The memory 240 is any suitable semiconductor memory to store program and data. For embedded applications such as when the vision assembly 110 is used as a standalone or integrated unit, the memory 240 may be a read only memory (ROM) including erasable ROM or flash memories and random access memory (RAM) including static RAM and/or dynamic RAM. The ROM primarily stores program code or instructions and permanent data. The RAM is used for temporary storage. The memory 240 includes an object position location module 245. The object position location module 245 contains program code that, when executed by the processor 240, causes the processor 510 to perform specified operations.

The I/O interface 250 provides interface to I/O devices such as audio device 252 (e.g., microphone, speaker, speech synthesizer), visual or video device 254 (e.g., light indicator, graphics display, display monitor), input device 256 (e.g., button, keyboard, joystick, trackball, mouse, pen). Examples of I/O functions may include displaying direction indicators (e.g., arrows pointing to left, right, forward, backward or West, East, North, South) or distance indicator, generating spoken words, entering commands such as initialization, start and/or stop operations, etc.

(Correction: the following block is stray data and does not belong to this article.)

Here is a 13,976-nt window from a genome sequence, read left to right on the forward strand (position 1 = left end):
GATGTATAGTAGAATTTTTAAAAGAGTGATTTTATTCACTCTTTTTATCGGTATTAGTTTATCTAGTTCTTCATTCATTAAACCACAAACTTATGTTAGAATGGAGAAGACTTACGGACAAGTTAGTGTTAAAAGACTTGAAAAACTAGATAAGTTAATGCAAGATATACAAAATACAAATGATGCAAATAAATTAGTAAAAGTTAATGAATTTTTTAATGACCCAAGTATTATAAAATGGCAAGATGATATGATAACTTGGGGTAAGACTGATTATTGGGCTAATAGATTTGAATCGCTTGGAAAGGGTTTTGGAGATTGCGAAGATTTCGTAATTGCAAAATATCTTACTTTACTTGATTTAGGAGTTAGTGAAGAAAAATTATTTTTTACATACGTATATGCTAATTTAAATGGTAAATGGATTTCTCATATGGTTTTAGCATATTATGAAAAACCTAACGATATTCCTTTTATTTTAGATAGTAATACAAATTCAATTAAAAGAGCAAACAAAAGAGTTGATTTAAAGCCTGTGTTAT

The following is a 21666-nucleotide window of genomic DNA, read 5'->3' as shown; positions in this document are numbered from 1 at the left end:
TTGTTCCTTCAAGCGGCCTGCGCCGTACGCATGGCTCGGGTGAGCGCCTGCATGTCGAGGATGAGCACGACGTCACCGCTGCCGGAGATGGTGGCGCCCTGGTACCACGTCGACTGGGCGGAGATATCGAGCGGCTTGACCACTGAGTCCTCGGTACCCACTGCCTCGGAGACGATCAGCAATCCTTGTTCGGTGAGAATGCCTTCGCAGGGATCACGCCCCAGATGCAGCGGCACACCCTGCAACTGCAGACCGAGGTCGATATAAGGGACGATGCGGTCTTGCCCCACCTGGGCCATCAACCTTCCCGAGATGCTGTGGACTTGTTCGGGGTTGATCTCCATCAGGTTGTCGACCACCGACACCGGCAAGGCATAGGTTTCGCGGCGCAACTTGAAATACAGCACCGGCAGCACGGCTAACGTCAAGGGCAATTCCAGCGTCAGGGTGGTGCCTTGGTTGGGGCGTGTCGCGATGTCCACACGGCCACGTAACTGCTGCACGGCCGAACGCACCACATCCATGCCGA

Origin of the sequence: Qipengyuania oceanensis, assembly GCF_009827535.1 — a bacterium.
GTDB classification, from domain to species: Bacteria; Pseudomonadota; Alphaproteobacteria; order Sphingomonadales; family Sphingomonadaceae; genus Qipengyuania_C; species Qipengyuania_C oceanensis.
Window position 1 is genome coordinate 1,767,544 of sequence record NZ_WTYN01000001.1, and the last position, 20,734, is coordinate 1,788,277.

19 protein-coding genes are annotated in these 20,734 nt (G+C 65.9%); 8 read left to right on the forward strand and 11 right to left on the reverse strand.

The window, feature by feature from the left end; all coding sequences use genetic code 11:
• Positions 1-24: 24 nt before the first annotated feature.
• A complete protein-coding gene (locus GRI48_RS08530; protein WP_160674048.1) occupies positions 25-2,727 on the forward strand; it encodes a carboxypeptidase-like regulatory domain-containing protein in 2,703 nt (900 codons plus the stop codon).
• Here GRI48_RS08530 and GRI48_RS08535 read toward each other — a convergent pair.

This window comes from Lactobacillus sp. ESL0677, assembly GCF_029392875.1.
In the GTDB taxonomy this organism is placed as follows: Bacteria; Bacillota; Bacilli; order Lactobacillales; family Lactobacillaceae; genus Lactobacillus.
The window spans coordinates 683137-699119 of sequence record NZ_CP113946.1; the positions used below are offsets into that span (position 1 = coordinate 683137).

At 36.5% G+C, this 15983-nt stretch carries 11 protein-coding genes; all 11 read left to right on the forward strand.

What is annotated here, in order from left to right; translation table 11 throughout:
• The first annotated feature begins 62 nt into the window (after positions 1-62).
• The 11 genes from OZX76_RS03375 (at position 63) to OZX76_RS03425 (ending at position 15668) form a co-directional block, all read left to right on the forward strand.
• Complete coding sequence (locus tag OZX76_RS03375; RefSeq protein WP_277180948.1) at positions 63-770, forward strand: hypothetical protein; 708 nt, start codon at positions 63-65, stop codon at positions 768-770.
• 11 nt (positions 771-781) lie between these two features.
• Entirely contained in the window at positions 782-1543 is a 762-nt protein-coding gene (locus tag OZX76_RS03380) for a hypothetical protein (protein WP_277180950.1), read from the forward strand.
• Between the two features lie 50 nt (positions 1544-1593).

The wireless communication device 260 provides wireless communication between the vision assembly 110 and another wireless device. In one embodiment, the user/carrier 120 may transmit the position information (e.g., xyz coordinates) to inform others his/her/its location with respect to the original location. In another embodiment, another wireless communication device may send a command to the device 260 to inquire about the status and/or retrieve the position information. The processor 230 or the object position location module 245 may perform communication tasks using the device 260. Examples of these tasks include management of communication with other wireless communication devices, responding to command received from other devices, sending out status and/or position information on a continuous, periodical, or on-demand basis. The wireless connectivity used by the device 260 may be any suitable type including Bluetooth, radio, infrared, Wireless Fidelity (Wi-Fi), cellular phone, Institute of Electrical and Electronics Engineers (IEEE) 802.11x (e.g., 802.11a, 802.11b, 802.11g), etc.

FIG. 3 is a diagram illustrating a stereo imaging geometry 300 according to one embodiment of the invention. The stereo imaging geometry 300 includes left and right focal points 310 and 320, left and right scene images 340 and 350, and scene 330. Although two camera systems are shown, it is contemplated that more than two cameras or image planes can be used.